Hello, my Friend! Nannie here !
Imaginatin’ lends a whole new fun way of thinkin’, when you begin to think of it as drawing from “mem’ries that go back…far…and deep…” or “…delvin’ deep in memory.”
“Perhaps the beauty that we see
Strikes a deep chord of memory…”
Seems to me that many of us would be quick to say that a lovely sunset, or a starry night, or gazing at the ocean is something that moves us in a way that’s different and powerful…Could be possible that our reaction is one of being moved and stirred inside to something that is within us and not just outside of ourselves? Hmmm…sounds vague, but still I feel that many of you may have a thought of what I mean. Even these beautiful sights of Ireland…it’s like they reach right inside you and find a familiar home…and give you a great and deep comfort or joy.
…the western sea
…view from the Black Fort on Inis Mór
…the western sea
…the ancient ruins of Dun Aengus on Inis Mór of the Aran Islands
Dun Aengus on Inis Mór of the Aran Islands
The ancient ruins of Black Fort on Inis Mór of the Aran Islands
…the Cliffs of Moher
The ancient sites in Ireland speak for themselves with a mystical language all their own.
The Giant’s Causeway on the north coast of Ireland
Newgrange, a structure from the Stone Age in the Boyne Valley of Ireland, estimated to be over 5,000 years old.
…The Hill of Tara was once “the ancient seat of the high kings of Ireland.” (www.mythicalireland.com)
So much of their stories are left to our “imaginatin’!” Which brings us to the amazin’ story of Tir na n’Og…there’s a beautiful poem written by Gerald Griffin…”Hy-Brasail — The Isle of the Blest”…
“Men thought it a region of sunshine and rest.
And they called it Hy-Brysail, the isle of the blest.”
Mr. Griffin goes on to say it “looked like an Eden, away, far away!”
Another poem by Ethna Carbery (who is Anna MacManus, wife of Seumas MacManus of Donegal) is named “I-Breasil.” Ethna speaks of “the mystical land” with all the wonderful and beautiful things found there.
“Forgotten of men, in a rose-rim set,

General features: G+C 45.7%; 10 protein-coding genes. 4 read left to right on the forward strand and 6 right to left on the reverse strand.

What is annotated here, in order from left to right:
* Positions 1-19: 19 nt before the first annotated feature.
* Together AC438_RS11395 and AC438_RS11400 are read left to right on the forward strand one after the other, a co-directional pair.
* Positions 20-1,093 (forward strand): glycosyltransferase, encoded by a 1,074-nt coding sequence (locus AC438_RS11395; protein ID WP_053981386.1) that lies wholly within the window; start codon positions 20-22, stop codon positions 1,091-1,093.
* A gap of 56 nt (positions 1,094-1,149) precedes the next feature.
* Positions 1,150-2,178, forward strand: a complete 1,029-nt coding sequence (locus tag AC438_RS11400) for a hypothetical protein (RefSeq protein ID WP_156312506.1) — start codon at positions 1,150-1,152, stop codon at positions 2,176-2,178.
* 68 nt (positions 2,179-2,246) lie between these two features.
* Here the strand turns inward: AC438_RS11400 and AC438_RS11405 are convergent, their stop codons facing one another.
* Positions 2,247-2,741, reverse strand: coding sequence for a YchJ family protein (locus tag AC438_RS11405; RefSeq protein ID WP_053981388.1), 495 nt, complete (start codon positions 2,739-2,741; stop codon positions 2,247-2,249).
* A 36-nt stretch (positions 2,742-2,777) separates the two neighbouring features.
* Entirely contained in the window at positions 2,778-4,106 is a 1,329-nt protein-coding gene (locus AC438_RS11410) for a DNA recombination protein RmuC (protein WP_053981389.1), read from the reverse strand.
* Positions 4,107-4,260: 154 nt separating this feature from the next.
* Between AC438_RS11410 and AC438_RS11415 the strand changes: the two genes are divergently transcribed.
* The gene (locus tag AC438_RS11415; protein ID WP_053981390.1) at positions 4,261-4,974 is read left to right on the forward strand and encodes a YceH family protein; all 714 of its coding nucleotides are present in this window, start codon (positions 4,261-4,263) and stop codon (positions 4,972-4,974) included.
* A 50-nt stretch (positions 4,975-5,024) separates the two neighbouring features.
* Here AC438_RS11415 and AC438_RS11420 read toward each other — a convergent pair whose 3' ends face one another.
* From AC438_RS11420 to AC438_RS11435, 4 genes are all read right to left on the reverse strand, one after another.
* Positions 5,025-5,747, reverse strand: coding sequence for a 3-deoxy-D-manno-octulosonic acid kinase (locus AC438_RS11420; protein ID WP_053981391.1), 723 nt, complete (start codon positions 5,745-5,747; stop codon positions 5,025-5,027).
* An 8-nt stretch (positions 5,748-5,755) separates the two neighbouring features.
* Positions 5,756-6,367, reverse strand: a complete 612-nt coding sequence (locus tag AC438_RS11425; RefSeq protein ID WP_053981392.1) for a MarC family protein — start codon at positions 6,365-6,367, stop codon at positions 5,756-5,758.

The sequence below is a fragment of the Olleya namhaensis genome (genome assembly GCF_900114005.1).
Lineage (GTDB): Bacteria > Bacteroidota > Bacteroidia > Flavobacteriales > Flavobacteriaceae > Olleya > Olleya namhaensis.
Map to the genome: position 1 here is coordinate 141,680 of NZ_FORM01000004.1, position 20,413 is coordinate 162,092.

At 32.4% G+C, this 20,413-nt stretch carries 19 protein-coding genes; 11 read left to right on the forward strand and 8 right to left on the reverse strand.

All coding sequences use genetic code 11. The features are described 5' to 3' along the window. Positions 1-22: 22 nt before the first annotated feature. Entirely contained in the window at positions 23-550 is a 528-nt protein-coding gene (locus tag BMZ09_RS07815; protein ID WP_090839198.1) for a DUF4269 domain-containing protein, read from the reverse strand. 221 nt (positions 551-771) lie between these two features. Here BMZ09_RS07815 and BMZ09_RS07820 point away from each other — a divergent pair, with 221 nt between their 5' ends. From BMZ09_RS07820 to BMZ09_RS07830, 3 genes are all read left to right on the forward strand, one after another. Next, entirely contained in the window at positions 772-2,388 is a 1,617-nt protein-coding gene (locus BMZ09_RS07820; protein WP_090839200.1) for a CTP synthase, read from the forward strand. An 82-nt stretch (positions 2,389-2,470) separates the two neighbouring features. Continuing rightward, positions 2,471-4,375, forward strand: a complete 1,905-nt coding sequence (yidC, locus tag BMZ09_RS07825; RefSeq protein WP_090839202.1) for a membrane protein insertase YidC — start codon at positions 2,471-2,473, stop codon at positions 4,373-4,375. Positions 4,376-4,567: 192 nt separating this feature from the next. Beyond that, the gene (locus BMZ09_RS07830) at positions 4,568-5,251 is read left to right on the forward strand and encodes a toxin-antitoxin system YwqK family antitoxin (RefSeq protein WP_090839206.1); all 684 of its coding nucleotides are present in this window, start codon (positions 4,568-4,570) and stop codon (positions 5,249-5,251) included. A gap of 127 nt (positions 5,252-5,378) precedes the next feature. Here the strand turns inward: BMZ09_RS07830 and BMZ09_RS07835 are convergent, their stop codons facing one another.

I’Breasil shines like a beckoning star.”
Michael Dames in his Mythic Ireland, simply says, “It was believed to lie off the south-west of Connacht, and was named after Bres, the son of Ériu…Consequently ‘Bresil” was a magic realm, neither sea nor land, yet both.” And…”Brazil, South America, was named after it!…In the early twentieth century Aran Islanders in Galway Bay continued to believe that their Brazil was visible once every seven years. They called it The Great Land…To earlier generation the Brazil mirage was also know as the Isle of the Living, the Isle of Truth, of Joy, of Fair Women, and of Apples.”
Seumas Mac Manus in The Story of the Irish Race, tells us that “The Irish scholar O’Flaherty in 1684 in his ‘Iar Connacht’ says ‘There is now living Morrogh O’Ley, who imagines he was himself personally in O’Brazil (Tir na n’Og).”
Black’s Guide to Ireland tells us…”The poet Moore wrote…
…when the western wave grews bright,
With daylight’s parting wing.
Have sought that Eden in its light,
Which dreaming poet’s sing.”
It goes on to tell us that ” – Beaufort, in his ancient topography of Ireland, writes – ‘The inhabitants of (Inis Mór) are still persuaded that, in a clear day, they can see from this coast Hy-Brysail (Tir na nOg), or… the Enchanted Island’…”
Seumas MacManus tell us the same… “For that enchanted land (the Land of Promise, the Isle of the Blessed, or the Land of Perpetual Youth) did not fade away before the light of Christianity. Even to many of the spiritual-minded, present-day dwellers on the Western margin of Ireland, Tir na n’Og or I-Breasil, exists under the sea, just at the horizon’s rim. Some rarely blessed people still alive, have, on occasion, seen it on a beautiful summer’s eve rise over the sea, in all its intoxicating, indescribable, beauty.”
The New Advent Catholic Encyclopedia tells us that “..he (St. Albert the Great) alluded to the commonly received idea that another island…existed in the Western Ocean…”
Seumas MacManus also tells us that “The voyage of St. Brendan, too, was in search of this Land of Promise.” (The Story of the Irish Race)
.Map-Abraham Ortelius, 1592 Copyright: Public Domain
Going back to Michael Dames Mythic Ireland saying …”Brazil, South America, was named after it!… There is an article at http://www.historyireland.com, “An Island Called Brazil,” written by Geraldo Cantarino, a Brazilian journalist, which stands up for the possibility that the name of the county of Brazil is Irish in origin.
Our last fun fact leads us to http://www.libraryireland.com! If you would like to read more about the belief in Tir na n’Og, go to the libraryireland website and look for the work of James Bostwick, Irish Druids and Old Irish religions (1894)…”The Future Life or Land of the West.” This is a wonderful article and it’s jammed with comparisons to other stories that speak of a place similar to our Tir na n’Og.
God bless you and thank you for visiting Finney and me!